From: Mayne, Christopher G (cmayne2_at_illinois.edu)
Date: Tue Oct 22 2013 - 08:00:11 CDT

Rodolfo,

The "acceptable" range for the final objective function (assuming convergence) will be optimization specific--meaning it will depend on the compound, target data, and weighting. Generally speaking, lower is better; however, one should also take the relative contributions of the summed terms (energy, distance, & dipole), as well as the individual interactions, into account when considering the quality of the fit. The target values for specific interactions, as coded into the objective function, are 0.2 kcal/mol and 0.1A for interaction energies and minimum distances, respectively. In practice, about 2x these values are generally acceptable, depending on the nature of the interaction (i.e., how well the FF can represent the interaction).

It's also important to know that the objective function is not normalized for the number of charges being optimized nor the amount of target data included in the fit. For large optimizations (many charges, lots of target data) this generally leads to larger final objective values, even for reasonable overall charges. For this, and many other important reasons, we suggest using a fragmentation approach where possible.

Regards,
Christopher Mayne

On Oct 22, 2013, at 5:26 AM, rodolfo gonzalez wrote:

Hi,
Thanks a lot for all your valuable comments, they've been really helpful. I'll take a look for sure to the method used by paramchem and check on the usage of COLP. In any case now I think I have a clearer idea about how to proceed when facing charge parametrisation for a new compound.
Christopher, I mentioned chlorobenzene just as an example but thanks anyway for your comments about it in CGenFF and about the intricacies of halogens in classical ff.
One last question, about COLP, what is an acceptable range of values for the objective function convergence? Looking at the function it should be close to zero but that's in the ideal case of being able to precisely match the QM data, which I guess in real cases won't be possible, and also it will depend on the number of water-target interactions. I apologise if I missed a previous post about this issue, I couldn't find it.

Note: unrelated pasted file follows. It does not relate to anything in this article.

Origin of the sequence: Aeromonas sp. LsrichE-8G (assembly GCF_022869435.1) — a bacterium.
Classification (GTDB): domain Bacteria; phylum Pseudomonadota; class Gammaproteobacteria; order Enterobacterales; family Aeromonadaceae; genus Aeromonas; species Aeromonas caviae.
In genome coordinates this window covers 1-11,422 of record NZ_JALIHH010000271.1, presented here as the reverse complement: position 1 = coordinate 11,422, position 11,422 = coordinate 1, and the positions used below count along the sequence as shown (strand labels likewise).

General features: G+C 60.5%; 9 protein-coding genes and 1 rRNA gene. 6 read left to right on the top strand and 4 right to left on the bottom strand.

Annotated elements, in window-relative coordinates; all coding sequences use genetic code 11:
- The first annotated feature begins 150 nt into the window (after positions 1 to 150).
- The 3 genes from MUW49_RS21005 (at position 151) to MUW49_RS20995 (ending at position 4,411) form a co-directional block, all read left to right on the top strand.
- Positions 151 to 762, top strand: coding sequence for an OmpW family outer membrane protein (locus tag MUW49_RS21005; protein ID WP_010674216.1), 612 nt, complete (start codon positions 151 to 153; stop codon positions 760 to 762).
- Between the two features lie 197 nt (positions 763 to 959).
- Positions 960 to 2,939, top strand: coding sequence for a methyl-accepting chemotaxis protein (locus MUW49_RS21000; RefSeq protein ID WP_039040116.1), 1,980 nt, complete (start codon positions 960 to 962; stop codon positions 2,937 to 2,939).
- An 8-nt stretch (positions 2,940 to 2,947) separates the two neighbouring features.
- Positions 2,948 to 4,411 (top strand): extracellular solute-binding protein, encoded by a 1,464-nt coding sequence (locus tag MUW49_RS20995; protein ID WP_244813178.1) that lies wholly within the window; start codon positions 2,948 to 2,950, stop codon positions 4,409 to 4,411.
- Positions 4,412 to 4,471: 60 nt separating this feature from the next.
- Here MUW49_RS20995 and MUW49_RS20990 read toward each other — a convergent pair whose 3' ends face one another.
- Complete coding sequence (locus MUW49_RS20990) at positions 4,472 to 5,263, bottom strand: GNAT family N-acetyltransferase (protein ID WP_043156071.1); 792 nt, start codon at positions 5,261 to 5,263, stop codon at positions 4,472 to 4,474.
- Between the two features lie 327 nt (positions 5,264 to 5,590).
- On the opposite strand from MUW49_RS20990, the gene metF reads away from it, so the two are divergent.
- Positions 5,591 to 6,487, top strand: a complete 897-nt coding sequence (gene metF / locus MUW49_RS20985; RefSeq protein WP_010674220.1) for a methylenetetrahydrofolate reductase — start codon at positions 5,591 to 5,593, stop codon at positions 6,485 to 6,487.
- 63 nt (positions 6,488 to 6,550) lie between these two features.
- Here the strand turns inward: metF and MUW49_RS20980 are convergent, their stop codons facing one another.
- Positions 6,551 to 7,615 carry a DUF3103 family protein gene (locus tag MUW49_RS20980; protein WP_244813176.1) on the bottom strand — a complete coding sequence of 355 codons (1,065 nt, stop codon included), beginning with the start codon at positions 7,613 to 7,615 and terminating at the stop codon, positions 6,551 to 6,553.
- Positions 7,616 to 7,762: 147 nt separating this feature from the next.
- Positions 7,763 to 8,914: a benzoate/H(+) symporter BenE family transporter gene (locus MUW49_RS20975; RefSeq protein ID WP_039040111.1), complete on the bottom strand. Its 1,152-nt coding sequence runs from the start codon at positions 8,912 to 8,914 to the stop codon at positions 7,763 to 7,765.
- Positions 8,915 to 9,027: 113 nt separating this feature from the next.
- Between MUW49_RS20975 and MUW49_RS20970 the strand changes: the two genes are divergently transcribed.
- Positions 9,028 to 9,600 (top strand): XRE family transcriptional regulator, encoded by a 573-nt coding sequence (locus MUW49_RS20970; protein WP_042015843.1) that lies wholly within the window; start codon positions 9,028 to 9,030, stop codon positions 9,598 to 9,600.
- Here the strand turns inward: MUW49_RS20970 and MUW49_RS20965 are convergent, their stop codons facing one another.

Many thanks for all your replies,
Kind Regards.

On 22 October 2013 00:20, Mayne, Christopher G <cmayne2_at_illinois.edu<mailto:cmayne2_at_illinois.edu>> wrote:
Rodolfo,

To add to what Josh said, it might also be worthwhile to familiarize yourself with the method ParamChem uses to compute partial atomic charges (Vannomeslaeghe et al J. Chem. Inf. Model., 2012, 52 (12), pp 3155Ė3168), to gain a better understanding of both the origin of the charge calculation and the associated penalty score. We strongly encourage users to validate these parameters using ffTK by taking advantage of the utilities such as COLP. The ffTK documentation website contains a great deal of information, including screencasts that demonstrate the use of these tools.

If you are explicitly interested in chlorobenzene, you should take a look at the CGenFF parameter set which includes chlorobenzene (residue=CHLB). It's also worth mentioning that parameterizing halogens using a classical force field model (e.g., CHARMM, CGenFF) is quite difficult due to electronic complexities.

Regards,
Christopher Mayne

On Oct 21, 2013, at 2:50 PM, Josh Vermaas wrote:

Hi Rodolfo,